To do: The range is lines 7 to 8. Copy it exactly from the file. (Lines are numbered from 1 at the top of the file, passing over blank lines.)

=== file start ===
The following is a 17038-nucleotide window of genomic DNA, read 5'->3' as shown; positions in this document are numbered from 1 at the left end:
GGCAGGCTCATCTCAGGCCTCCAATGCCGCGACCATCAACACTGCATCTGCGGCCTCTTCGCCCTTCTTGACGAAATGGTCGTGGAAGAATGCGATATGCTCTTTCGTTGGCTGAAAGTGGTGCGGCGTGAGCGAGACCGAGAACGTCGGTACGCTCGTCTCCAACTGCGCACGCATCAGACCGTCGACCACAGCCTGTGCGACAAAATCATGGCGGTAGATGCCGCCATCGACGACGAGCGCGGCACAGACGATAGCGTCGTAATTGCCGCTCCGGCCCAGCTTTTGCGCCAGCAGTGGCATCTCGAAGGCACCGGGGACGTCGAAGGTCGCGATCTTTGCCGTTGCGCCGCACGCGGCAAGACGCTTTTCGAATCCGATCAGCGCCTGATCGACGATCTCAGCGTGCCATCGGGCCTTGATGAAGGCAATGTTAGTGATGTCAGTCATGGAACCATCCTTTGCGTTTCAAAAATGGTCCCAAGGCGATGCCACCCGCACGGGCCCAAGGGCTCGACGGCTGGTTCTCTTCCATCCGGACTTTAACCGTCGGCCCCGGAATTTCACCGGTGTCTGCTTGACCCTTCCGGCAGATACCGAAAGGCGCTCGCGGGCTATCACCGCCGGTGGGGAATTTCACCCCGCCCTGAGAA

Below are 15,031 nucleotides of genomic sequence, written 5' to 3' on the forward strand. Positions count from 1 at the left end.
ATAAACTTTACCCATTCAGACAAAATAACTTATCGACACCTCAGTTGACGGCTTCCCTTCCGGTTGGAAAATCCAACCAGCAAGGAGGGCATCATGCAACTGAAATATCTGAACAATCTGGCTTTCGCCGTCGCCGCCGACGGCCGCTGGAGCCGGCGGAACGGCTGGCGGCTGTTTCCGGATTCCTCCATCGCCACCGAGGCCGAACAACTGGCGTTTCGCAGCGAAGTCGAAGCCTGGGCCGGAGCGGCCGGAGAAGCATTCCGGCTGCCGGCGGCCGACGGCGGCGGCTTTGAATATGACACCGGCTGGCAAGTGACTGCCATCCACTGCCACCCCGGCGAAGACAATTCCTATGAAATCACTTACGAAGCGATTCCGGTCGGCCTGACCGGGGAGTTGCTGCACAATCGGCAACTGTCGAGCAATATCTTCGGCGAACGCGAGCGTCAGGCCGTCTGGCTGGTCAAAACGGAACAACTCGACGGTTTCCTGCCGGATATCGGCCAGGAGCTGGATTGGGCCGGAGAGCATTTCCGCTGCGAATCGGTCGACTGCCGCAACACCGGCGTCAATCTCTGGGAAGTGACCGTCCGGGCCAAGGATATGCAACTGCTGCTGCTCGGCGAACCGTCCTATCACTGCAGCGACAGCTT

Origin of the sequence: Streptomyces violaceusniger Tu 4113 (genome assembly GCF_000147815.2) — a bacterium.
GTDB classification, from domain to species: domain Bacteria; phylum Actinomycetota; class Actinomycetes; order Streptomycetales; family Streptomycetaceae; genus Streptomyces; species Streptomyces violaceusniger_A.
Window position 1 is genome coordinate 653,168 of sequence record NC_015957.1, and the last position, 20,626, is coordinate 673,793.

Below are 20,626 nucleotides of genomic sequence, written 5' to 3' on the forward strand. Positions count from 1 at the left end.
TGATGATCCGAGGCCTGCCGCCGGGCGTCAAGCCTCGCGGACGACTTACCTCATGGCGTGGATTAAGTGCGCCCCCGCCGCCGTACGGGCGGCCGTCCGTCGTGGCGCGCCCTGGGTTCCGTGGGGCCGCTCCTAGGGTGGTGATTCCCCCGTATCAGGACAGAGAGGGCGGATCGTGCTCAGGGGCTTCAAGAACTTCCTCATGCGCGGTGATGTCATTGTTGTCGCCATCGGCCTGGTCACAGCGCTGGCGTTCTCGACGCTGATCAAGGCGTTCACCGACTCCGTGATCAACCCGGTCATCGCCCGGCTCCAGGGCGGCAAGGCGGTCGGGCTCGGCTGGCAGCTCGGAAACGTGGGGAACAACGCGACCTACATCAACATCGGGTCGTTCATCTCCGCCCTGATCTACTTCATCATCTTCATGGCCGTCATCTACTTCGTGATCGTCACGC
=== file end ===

Window position 1 is genome coordinate 653,168 of sequence record NC_015957.1, and the last position, 20,626, is coordinate 673,793.

Below are 20,626 nucleotides of genomic sequence, written 5' to 3' on the forward strand. Positions count from 1 at the left end.